Monday, November 9, 2015
Ombud dismisses Nova complaint - SHAREMAX
Ombud dismisses Nova complaint
By Staff Reporter
THE PRESS Ombudsman has dismissed a complaint against Business Report and one of its senior reporters about an article about Sharemax Investments that was lodged by Nova Property Group (NPG) chief executive Dominique Haese.
In a ruling released on Monday, Press Ombudsman Johan Retief said he was satisfied that Business Report reporter Roy Cokayne based the disputed statements on reliable evidence and “his reportage was justified”.
The NPG complained about an article published in Business Report on April 14 this year headlined “Sharemax ex-directors win appeal – Order to repay two investors set aside”.
Retief said NPG complained that two paragraphs were “incorrect, defamatory, baseless and unnecessarily harmful to its reputation”.
One of these sentences was that “Sharemax’s collapse in 2010 was precipitated by the findings of a registrar of banks investi- gation, that Sharemax’s funding model contravened the Bank Act, becoming public knowledge. This led to new investments drying up and it being unable to make monthly payments to investors”.
The second sentence said: “The registrar of banks laid criminal charges against Sharemax for alleged contraventions of the Banks Act in March 2012.”
Haese claimed there had never been a legal finding of any kind that Sharemax had contravened the Banks Act and requested proof from Business Report that the matter had led to new investment drying up.
Retief said Haese’s argument that there had never been a legal finding that a Banks Act contravention had ever occurred “is irrelevant” because the sentence in dispute did not state that but mentioned the findings of a Registrar or Banks investigation, which was not in dispute.
He said Haese herself provided proof that new investments were drying up.
“She says in her complaint: ‘The damage continuously being caused by (Business Report’s) incorrect and misleading reporting, has far reaching negative effects on the Nova Property Group. That alone, to my mind, justifies this aspect of the reportage,” he said.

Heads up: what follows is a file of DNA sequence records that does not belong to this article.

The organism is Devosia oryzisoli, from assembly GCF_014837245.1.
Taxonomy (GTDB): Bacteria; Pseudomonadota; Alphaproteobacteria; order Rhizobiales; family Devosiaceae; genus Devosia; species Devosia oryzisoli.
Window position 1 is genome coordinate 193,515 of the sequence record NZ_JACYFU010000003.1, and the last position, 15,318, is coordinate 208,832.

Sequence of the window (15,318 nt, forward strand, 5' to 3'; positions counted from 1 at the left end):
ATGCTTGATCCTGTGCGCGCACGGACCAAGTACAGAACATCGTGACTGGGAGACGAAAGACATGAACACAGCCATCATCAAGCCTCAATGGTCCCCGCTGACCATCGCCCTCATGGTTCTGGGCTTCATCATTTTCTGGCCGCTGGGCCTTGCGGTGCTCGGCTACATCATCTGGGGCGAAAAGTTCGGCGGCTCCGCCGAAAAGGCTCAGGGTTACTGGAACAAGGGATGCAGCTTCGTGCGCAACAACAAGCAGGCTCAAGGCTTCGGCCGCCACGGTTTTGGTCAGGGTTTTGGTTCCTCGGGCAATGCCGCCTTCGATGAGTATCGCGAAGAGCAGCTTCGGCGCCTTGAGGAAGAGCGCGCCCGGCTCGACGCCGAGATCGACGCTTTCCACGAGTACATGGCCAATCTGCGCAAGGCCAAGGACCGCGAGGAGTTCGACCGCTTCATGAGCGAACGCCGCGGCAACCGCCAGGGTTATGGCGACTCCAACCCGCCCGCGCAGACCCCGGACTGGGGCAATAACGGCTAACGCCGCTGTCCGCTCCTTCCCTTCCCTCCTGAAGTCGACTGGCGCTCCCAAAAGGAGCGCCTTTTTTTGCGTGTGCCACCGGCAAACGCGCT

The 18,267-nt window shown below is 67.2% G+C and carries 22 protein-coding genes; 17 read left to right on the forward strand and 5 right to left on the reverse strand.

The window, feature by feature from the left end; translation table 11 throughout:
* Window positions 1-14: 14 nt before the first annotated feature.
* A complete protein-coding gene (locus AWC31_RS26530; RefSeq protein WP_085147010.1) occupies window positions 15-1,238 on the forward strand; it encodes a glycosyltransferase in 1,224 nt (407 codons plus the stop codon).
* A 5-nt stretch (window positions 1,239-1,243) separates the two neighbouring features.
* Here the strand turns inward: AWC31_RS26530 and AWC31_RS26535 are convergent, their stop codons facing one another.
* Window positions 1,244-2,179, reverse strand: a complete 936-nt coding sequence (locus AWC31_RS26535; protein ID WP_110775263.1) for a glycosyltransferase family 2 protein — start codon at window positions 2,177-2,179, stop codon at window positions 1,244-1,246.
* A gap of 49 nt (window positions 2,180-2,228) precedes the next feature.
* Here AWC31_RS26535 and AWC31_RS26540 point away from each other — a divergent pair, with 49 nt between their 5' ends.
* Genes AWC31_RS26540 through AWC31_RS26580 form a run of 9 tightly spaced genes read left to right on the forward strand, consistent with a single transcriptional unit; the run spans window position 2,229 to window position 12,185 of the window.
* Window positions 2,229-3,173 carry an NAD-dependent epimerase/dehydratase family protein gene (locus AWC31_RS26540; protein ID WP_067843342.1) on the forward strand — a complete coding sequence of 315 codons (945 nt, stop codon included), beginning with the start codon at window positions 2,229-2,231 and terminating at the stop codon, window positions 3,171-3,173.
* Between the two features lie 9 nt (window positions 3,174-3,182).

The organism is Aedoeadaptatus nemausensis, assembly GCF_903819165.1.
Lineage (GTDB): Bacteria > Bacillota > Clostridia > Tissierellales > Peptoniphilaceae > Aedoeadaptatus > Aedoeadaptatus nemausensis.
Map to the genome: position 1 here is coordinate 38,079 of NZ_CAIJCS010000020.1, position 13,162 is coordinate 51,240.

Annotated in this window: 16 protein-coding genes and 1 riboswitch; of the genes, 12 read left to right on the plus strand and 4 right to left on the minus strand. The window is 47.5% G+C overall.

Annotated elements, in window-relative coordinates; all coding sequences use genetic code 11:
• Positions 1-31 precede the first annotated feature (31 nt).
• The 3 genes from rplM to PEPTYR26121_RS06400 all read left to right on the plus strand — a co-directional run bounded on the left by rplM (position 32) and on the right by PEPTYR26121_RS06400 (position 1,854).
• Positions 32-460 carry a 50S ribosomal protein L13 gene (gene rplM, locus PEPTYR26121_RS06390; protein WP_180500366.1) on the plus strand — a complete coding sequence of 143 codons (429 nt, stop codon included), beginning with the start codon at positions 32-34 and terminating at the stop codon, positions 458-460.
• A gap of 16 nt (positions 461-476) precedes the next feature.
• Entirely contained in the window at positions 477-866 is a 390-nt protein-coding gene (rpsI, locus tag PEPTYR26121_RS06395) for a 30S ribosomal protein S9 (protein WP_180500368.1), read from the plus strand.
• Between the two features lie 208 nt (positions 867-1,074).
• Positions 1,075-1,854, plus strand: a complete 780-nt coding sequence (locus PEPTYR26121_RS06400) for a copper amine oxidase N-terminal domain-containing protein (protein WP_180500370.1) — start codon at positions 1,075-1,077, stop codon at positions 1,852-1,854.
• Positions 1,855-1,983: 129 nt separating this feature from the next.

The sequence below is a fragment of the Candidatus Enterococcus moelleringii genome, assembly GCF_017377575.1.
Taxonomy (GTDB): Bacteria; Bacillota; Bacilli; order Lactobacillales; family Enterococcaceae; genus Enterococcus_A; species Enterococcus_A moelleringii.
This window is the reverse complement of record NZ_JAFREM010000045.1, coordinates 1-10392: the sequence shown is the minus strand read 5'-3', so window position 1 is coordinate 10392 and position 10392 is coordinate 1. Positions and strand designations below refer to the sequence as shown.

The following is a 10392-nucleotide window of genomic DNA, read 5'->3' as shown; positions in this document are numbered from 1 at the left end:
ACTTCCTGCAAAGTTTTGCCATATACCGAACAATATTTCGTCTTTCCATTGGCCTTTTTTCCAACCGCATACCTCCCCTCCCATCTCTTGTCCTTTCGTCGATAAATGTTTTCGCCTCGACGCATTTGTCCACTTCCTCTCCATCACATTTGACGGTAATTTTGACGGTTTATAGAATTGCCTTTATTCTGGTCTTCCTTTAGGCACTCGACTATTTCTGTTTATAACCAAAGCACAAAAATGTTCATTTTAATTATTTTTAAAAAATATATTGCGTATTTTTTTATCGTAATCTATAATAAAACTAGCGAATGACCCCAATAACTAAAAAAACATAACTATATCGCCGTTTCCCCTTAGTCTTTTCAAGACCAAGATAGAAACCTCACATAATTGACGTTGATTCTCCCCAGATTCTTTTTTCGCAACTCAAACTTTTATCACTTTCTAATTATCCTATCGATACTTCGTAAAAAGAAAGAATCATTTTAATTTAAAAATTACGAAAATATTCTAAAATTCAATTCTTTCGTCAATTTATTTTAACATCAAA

Retief added that Cokayne had also provided him with enough substantiating evidence “for me to decide that the reportage of this issue was reasonable and fair”. He said Haese said Sharemax had merely ceased its business operations while Cokayne called it a collapse.
Retief said the difference appeared to be little more than semantic and the end result was the same.
Retief said Cokayne stated that on June 14 2012 deputy registrar of banks Michael Blackbeard wrote to him stating: “The two appointed inspectors/managers (Jaco Spies & Neels Alant) met with Colonel Makhubele on 9 March 2012 and reported the matter to him…”
He added that on October 9 2012 the Directorate of Priority Crime Investigation of the SAPS responded to a question on whether the Hawks were investigating allegations of fraud against Sharemax Investments and whether it operated a pyramid or Ponzi scheme.
Retief said the SAPS formally responded by saying: “Yes. We can confirm an investigation is under way.”
Retief concluded this reportage was “clearly based on (overwhelmingly credible) information” and the reportage was therefore justified.